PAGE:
Vol 22, 2013 Annals of Health Law 424
PROSECUTIONS OF PHARMACEUTICAL COMPANIES
According to the Court, the government had argued that speech restrictions
are justified because there is fear that advertising compounded drugs would
lead to people getting them even if they do not need them.112 Tellingly, the
Court rejected this logic:
Aside from the fact that this concern rests on the questionable
assumption that doctors would prescribe unnecessary
medications . . . this concern amounts to a fear that people would
make bad decisions if given truthful information about
compounded drugs . . . . We have previously rejected the notion
that the Government has an interest in preventing the
dissemination of truthful commercial information in order to
prevent members of the public from making bad decisions with the
In the end, the Supreme Court held that the FDA ban on advertising of
compounded drugs was unconstitutional because it did not satisfy the
Central Hudson114 test setting forth the protections governing commercial
speech. After these challenges, and presumably because of them, the FDA
often has not aggressively enforced the off-label promotion rules. Thus, the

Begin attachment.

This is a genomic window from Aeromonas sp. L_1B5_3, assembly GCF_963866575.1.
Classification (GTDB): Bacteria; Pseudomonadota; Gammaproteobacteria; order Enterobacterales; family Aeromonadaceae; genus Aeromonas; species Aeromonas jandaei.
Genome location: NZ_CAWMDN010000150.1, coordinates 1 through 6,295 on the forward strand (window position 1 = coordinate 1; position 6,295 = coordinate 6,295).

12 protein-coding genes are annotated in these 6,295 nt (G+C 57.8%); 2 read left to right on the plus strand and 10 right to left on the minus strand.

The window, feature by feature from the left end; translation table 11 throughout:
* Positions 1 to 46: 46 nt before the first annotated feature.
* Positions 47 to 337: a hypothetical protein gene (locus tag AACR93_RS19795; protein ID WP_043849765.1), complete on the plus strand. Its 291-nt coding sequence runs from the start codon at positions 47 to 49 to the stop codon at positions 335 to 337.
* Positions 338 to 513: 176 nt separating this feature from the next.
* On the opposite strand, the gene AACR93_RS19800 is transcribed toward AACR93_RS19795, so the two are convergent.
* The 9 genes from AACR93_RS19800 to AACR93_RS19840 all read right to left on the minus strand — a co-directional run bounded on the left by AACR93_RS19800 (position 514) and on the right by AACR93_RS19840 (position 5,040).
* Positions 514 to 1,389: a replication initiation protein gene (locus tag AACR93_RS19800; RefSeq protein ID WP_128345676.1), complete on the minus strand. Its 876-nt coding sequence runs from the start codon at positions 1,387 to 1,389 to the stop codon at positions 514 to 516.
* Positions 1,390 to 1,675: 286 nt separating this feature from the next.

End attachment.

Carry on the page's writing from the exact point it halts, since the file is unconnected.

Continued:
DOJ false claims prosecutions have taken precedence.
Another case, Sorrell v. IMS Health, Inc.,115 considered a Vermont
statute that attempted to restrict pharmaceutical companies from using
prescription data for marketing purposes when doctors and other parties are
permitted to use the same data.116 The Supreme Court found that this
restriction was content- and speaker-based, and rejected the state’s
argument that it constituted mere commercial regulation.117 “[S]peech in
aid of pharmaceutical marketing, however, is a form of expression protected
by the Free Speech Clause of the First Amendment. As a consequence,
Vermont’s statute must be subjected to heightened judicial scrutiny.”118
Vermont argued that its statute was intended to diminish the likelihood that
marketing efforts would lead to prescription decisions that were in neither
the patients’ nor the state’s best interests.119 Though significant, the Court
found that these interests did not satisfy the heightened scrutiny standard
and could not justify the restrictions imposed.120
112. Id. at 370.
113. Id. at 374.
114. Cent. Hudson Gas & Elec. Corp. v. Pub. Serv. Comm’n, 447 U.S. 557, 566 (1980).
115. Sorrell v. IMS Health Inc., 131 S. Ct. 2653 (2011).
116. Id. See also VT. STAT. ANN. tit.18, § 4631(d) (2012).
117. Sorrell, 131 S. Ct. at 2663-67.
118. Id. at 2659.
119. Id. at 2658.